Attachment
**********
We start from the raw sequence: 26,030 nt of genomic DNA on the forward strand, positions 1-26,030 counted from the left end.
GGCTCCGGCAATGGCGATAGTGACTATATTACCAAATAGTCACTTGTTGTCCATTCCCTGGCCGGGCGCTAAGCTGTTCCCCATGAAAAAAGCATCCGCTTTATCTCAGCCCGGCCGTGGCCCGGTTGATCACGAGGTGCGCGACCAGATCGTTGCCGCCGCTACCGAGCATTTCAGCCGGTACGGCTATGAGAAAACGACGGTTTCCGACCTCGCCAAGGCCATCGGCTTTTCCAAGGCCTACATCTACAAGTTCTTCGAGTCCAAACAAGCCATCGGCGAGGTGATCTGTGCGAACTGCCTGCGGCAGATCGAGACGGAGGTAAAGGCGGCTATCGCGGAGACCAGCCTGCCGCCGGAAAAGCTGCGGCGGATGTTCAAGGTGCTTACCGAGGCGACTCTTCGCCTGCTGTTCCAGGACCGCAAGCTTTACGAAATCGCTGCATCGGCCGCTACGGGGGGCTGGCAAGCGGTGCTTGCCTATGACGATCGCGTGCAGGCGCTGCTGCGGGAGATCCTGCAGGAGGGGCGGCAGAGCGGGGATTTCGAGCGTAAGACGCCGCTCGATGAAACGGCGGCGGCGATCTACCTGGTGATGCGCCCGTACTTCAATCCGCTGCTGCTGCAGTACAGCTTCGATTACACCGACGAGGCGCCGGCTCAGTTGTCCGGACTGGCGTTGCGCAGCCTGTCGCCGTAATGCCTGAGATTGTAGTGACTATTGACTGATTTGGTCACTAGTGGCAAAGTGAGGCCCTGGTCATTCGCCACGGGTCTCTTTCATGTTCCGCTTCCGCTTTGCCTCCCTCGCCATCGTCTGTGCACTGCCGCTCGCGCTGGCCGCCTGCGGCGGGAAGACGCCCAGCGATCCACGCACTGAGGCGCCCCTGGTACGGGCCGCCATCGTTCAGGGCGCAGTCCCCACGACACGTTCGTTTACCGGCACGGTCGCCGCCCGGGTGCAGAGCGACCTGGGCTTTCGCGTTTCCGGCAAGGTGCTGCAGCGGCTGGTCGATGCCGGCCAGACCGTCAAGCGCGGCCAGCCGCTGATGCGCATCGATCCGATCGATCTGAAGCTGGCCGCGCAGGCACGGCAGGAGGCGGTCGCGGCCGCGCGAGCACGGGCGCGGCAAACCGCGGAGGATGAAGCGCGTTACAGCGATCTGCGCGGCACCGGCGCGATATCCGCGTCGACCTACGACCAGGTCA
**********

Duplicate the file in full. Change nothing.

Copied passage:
We start from the raw sequence: 26,030 nt of genomic DNA on the forward strand, positions 1-26,030 counted from the left end.
GGCTCCGGCAATGGCGATAGTGACTATATTACCAAATAGTCACTTGTTGTCCATTCCCTGGCCGGGCGCTAAGCTGTTCCCCATGAAAAAAGCATCCGCTTTATCTCAGCCCGGCCGTGGCCCGGTTGATCACGAGGTGCGCGACCAGATCGTTGCCGCCGCTACCGAGCATTTCAGCCGGTACGGCTATGAGAAAACGACGGTTTCCGACCTCGCCAAGGCCATCGGCTTTTCCAAGGCCTACATCTACAAGTTCTTCGAGTCCAAACAAGCCATCGGCGAGGTGATCTGTGCGAACTGCCTGCGGCAGATCGAGACGGAGGTAAAGGCGGCTATCGCGGAGACCAGCCTGCCGCCGGAAAAGCTGCGGCGGATGTTCAAGGTGCTTACCGAGGCGACTCTTCGCCTGCTGTTCCAGGACCGCAAGCTTTACGAAATCGCTGCATCGGCCGCTACGGGGGGCTGGCAAGCGGTGCTTGCCTATGACGATCGCGTGCAGGCGCTGCTGCGGGAGATCCTGCAGGAGGGGCGGCAGAGCGGGGATTTCGAGCGTAAGACGCCGCTCGATGAAACGGCGGCGGCGATCTACCTGGTGATGCGCCCGTACTTCAATCCGCTGCTGCTGCAGTACAGCTTCGATTACACCGACGAGGCGCCGGCTCAGTTGTCCGGACTGGCGTTGCGCAGCCTGTCGCCGTAATGCCTGAGATTGTAGTGACTATTGACTGATTTGGTCACTAGTGGCAAAGTGAGGCCCTGGTCATTCGCCACGGGTCTCTTTCATGTTCCGCTTCCGCTTTGCCTCCCTCGCCATCGTCTGTGCACTGCCGCTCGCGCTGGCCGCCTGCGGCGGGAAGACGCCCAGCGATCCACGCACTGAGGCGCCCCTGGTACGGGCCGCCATCGTTCAGGGCGCAGTCCCCACGACACGTTCGTTTACCGGCACGGTCGCCGCCCGGGTGCAGAGCGACCTGGGCTTTCGCGTTTCCGGCAAGGTGCTGCAGCGGCTGGTCGATGCCGGCCAGACCGTCAAGCGCGGCCAGCCGCTGATGCGCATCGATCCGATCGATCTGAAGCTGGCCGCGCAGGCACGGCAGGAGGCGGTCGCGGCCGCGCGAGCACGGGCGCGGCAAACCGCGGAGGATGAAGCGCGTTACAGCGATCTGCGCGGCACCGGCGCGATATCCGCGTCGACCTACGACCAGGTCA